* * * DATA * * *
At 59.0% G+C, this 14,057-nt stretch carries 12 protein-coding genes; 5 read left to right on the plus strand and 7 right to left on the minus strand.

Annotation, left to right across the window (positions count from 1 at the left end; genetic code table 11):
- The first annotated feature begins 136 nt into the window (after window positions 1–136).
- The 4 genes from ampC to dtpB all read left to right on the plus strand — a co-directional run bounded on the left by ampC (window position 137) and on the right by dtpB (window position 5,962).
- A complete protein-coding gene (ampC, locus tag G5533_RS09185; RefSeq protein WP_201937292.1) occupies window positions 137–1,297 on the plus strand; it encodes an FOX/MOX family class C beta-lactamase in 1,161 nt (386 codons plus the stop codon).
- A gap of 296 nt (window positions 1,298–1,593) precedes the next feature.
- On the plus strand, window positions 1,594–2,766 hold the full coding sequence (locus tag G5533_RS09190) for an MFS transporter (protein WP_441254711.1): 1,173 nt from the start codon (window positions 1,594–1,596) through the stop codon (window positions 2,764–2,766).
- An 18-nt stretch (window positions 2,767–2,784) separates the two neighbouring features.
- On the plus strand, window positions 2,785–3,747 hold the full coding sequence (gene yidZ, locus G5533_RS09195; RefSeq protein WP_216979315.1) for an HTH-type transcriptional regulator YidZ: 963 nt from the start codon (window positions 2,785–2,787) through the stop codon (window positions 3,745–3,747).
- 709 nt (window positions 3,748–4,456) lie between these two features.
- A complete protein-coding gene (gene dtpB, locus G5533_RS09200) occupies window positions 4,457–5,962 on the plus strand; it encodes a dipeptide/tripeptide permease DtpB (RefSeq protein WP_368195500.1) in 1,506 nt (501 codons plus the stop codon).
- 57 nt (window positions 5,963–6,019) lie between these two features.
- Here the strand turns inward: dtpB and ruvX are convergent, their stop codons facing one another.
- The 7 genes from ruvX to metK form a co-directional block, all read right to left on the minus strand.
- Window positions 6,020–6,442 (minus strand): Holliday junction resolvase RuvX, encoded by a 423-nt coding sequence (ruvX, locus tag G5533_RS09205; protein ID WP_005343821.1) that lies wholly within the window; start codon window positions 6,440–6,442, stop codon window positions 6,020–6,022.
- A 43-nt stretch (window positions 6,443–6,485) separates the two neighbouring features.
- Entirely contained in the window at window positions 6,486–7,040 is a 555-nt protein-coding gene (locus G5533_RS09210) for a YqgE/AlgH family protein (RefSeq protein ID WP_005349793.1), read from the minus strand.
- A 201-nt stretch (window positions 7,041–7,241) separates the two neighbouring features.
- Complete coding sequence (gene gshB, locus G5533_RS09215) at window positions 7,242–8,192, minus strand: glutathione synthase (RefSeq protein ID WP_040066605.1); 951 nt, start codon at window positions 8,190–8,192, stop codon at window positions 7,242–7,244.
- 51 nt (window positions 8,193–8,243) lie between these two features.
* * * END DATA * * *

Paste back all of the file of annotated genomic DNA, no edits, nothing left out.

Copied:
At 59.0% G+C, this 14,057-nt stretch carries 12 protein-coding genes; 5 read left to right on the plus strand and 7 right to left on the minus strand.

Annotation, left to right across the window (positions count from 1 at the left end; genetic code table 11):
- The first annotated feature begins 136 nt into the window (after window positions 1–136).
- The 4 genes from ampC to dtpB all read left to right on the plus strand — a co-directional run bounded on the left by ampC (window position 137) and on the right by dtpB (window position 5,962).
- A complete protein-coding gene (ampC, locus tag G5533_RS09185; RefSeq protein WP_201937292.1) occupies window positions 137–1,297 on the plus strand; it encodes an FOX/MOX family class C beta-lactamase in 1,161 nt (386 codons plus the stop codon).
- A gap of 296 nt (window positions 1,298–1,593) precedes the next feature.
- On the plus strand, window positions 1,594–2,766 hold the full coding sequence (locus tag G5533_RS09190) for an MFS transporter (protein WP_441254711.1): 1,173 nt from the start codon (window positions 1,594–1,596) through the stop codon (window positions 2,764–2,766).
- An 18-nt stretch (window positions 2,767–2,784) separates the two neighbouring features.
- On the plus strand, window positions 2,785–3,747 hold the full coding sequence (gene yidZ, locus G5533_RS09195; RefSeq protein WP_216979315.1) for an HTH-type transcriptional regulator YidZ: 963 nt from the start codon (window positions 2,785–2,787) through the stop codon (window positions 3,745–3,747).
- 709 nt (window positions 3,748–4,456) lie between these two features.
- A complete protein-coding gene (gene dtpB, locus G5533_RS09200) occupies window positions 4,457–5,962 on the plus strand; it encodes a dipeptide/tripeptide permease DtpB (RefSeq protein WP_368195500.1) in 1,506 nt (501 codons plus the stop codon).
- 57 nt (window positions 5,963–6,019) lie between these two features.
- Here the strand turns inward: dtpB and ruvX are convergent, their stop codons facing one another.
- The 7 genes from ruvX to metK form a co-directional block, all read right to left on the minus strand.
- Window positions 6,020–6,442 (minus strand): Holliday junction resolvase RuvX, encoded by a 423-nt coding sequence (ruvX, locus tag G5533_RS09205; protein ID WP_005343821.1) that lies wholly within the window; start codon window positions 6,440–6,442, stop codon window positions 6,020–6,022.
- A 43-nt stretch (window positions 6,443–6,485) separates the two neighbouring features.
- Entirely contained in the window at window positions 6,486–7,040 is a 555-nt protein-coding gene (locus G5533_RS09210) for a YqgE/AlgH family protein (RefSeq protein ID WP_005349793.1), read from the minus strand.
- A 201-nt stretch (window positions 7,041–7,241) separates the two neighbouring features.
- Complete coding sequence (gene gshB, locus G5533_RS09215) at window positions 7,242–8,192, minus strand: glutathione synthase (RefSeq protein ID WP_040066605.1); 951 nt, start codon at window positions 8,190–8,192, stop codon at window positions 7,242–7,244.
- 51 nt (window positions 8,193–8,243) lie between these two features.